The morning after his life-changing promotion, the one with the job title “Opening Day Shortstop, New York Yankees,” Anthony Volpe was the first to arrive in the Steinbrenner Field clubhouse.
Moments later, more than four hours before Monday’s 1:05 p.m. start, Volpe already was in uniform. Pinstriped pants, navy blue jersey.
The rest of the clubhouse was empty.
And it stayed that way, for a while, this being the getaway game on the final day of spring training. Volpe went about his morning routine surrounded by the empty NY duffel bags standing sentry at each veteran’s locker.
There is an energy to being 21 and a boundless enthusiasm spilling out of Volpe that can’t simply be manufactured. It needs to be mined, like a precious metal. And for the Yankees — always chasing that championship feeling with older, costlier, more accomplished veterans — you sometimes can forget the importance of fresh legs and a fresh perspective.
“This day, this feeling, this moment,” Volpe said. “It’s what I’ve worked my whole life for.”
Despite the confidence Oswald Peraza earned during his short stay in the Bronx last season, manager Aaron Boone said Monday that he knew “pretty early on” in spring training that Volpe had the inside track to win the Yankees’ shortstop audition. We’d argue that it should have been way earlier than that, perhaps in November.
At this point, it definitely appears the Yankees were 100% correct in making Volpe an untouchable during the dozens of trade conversations that occurred since he became a first-round draft pick (30th overall) in 2019. But while his ETA remained unclear, what happened this winter, with the Yankees spending most of their time and money on merely retaining Aaron Judge, tapping Volpe to inject some new life into the same old roster began to feel like a smart strategy.
And not just from a pure baseball perspective. In Judge’s case, Hal Steinbrenner knew he had to basically give him a blank check — not only for his prodigious talent but because he couldn’t imagine the Yankees without their most charismatic and popular player.
Volpe’s promotion serves a similar purpose. With Steinbrenner nearly tapped out after giving Judge that $360 million, and another $162 million going to Carlos Rodon, the Yankees were left to rely on the same supporting cast — with a few of those faces having worn out their welcome in the Bronx. If general manager Brian Cashman was going to be rolling out boo-magnets Josh Donaldson and Aaron Hicks again, with the scent of last October’s failure still lingering around the rest, finding an in-house spark at shortstop was imperative.
Isiah Kiner-Falefa washed out early and was moved to centerfield midway through March. Peraza, who provided some youthful sizzle last season, hung in as a threat until it became apparent that Volpe’s high motor was having a discernible impact on the entire lineup. The Yankees soon realized they needed more of that.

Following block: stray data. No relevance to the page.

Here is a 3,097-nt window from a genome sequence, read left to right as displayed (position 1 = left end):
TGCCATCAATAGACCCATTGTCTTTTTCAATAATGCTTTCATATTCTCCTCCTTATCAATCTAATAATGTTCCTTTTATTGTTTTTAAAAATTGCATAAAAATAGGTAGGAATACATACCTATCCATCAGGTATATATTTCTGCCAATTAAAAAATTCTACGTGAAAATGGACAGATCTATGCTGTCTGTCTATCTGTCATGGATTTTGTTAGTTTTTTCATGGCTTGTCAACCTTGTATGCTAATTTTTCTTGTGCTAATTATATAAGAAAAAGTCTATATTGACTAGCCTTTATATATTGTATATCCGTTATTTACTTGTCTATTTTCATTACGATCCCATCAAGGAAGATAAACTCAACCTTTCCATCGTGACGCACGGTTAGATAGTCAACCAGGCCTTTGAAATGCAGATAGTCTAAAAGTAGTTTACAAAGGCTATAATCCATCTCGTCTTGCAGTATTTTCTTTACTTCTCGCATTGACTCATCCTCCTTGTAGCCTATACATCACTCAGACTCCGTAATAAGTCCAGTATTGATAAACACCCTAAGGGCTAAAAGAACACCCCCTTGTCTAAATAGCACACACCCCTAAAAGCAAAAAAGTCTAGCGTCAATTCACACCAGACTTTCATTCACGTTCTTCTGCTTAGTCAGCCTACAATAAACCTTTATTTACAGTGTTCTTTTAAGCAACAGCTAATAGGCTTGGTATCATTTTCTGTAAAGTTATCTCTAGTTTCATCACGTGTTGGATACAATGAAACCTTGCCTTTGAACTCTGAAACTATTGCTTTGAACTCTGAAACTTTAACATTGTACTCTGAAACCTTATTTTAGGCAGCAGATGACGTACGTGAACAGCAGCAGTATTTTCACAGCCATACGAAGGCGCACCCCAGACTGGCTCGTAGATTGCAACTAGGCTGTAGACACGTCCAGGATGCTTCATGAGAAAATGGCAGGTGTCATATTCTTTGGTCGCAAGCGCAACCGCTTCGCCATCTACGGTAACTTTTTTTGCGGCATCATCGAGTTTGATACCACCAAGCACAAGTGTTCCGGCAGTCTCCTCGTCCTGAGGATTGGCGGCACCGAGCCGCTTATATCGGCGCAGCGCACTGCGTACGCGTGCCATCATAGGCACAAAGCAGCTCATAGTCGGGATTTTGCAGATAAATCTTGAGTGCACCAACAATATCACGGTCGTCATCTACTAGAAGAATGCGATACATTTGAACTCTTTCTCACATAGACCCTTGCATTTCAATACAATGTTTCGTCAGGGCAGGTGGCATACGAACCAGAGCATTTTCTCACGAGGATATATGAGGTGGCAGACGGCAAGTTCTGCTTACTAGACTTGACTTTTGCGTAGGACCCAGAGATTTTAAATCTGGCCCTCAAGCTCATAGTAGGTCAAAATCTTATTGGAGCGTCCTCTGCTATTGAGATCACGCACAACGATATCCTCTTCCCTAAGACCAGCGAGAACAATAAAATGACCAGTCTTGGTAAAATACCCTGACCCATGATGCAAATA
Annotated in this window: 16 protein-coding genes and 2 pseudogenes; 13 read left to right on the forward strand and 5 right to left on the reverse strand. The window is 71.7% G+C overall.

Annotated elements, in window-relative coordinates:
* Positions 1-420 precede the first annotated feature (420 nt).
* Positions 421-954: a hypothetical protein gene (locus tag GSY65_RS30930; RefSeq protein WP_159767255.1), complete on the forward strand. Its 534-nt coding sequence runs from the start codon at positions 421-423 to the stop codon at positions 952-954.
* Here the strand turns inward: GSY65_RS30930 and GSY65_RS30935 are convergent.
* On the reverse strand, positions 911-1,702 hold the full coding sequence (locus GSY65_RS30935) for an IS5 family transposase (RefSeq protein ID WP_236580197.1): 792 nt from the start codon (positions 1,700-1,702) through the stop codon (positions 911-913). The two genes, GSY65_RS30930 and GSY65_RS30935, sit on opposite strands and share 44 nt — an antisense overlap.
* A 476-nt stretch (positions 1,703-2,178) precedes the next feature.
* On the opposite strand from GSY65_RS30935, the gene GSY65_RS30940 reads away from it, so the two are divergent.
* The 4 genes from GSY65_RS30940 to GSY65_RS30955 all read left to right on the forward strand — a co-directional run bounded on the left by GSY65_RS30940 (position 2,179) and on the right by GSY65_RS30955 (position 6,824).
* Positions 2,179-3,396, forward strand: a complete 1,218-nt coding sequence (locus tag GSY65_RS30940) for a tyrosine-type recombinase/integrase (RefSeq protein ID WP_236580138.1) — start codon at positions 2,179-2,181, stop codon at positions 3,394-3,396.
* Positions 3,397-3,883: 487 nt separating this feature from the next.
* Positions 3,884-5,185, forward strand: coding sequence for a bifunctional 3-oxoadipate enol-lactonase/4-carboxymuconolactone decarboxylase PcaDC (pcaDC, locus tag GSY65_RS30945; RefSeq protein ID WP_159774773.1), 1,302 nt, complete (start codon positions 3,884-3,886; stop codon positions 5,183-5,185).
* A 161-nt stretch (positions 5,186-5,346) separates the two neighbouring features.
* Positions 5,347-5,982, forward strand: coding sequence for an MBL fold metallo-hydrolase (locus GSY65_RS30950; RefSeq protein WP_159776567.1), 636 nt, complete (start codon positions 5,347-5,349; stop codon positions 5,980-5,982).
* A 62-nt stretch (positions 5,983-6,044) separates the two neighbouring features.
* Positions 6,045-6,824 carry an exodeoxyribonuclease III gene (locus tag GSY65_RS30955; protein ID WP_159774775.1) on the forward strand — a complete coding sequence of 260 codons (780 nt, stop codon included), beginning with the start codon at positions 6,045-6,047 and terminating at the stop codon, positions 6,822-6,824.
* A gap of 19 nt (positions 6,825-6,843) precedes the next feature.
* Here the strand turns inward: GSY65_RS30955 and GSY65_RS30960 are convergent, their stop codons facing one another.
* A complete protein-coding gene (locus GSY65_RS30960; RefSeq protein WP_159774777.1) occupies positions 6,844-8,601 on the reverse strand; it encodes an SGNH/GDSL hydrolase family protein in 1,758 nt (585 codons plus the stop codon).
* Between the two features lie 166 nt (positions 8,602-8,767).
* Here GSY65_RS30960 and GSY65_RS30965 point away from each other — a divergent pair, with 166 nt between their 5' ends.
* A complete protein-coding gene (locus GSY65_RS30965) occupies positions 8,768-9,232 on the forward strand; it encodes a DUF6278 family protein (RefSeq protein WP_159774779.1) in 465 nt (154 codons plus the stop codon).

They saw it to some degree last year with the promotions of Peraza and Oswaldo Cabrera, the Scranton pair Cashman summoned to fend off a late-season spiral. Even mixed in with multiple All-Stars and MVPs, prospects tend to stand out in trying to show they belong. That passion is contagious and rubs off on the been-there, done-that vets.
“I think it can, absolutely,” Boone said. “And I think [Volpe] has provided that. Look, there’s been a buzz around him since the start of camp. And I think that it’s gotten the attention of our established players, too. It’s something that they’ve followed and watched. So I think it’s already been a little bit of a spark. But hopefully his play will be a spark for us — that’s what we’re counting on.”
Cashman steered the conversation back to that when asked about how much Volpe’s intangibles factored into the team’s shortstop decision. While the general manager appreciates the Jersey kid’s work ethic, his demeanor and the universal respect he’s earned in the clubhouse, the Yankees did put a lot of weight on his spring training stats. Volpe went 0-for-2 with a pair of strikeouts Monday in the Yankees’ 8-4 victory over the Rays, so he wound up batting .302 (16-for-53) with six doubles, three homers and a 1.036 OPS in 18 Grapefruit League games.
“Ultimately it’s a performance-driven situation at the end of the day,” Cashman said. “And he’s earned the opportunity. I think it’s pretty easy right now to feel that he’s the best person for that position in ’23 and we look forward to seeing how it plays out. It doesn’t guarantee anything as we move forward, but he’s going to get a long shot. He knows for better, for worse, we’re committed to letting him handle that position. We think he’s not going to let us down.”
Volpe has earned that faith, and whatever happens, the Yankees should make sure the clubhouse door is unlocked for him in the Bronx. He likes to show up early.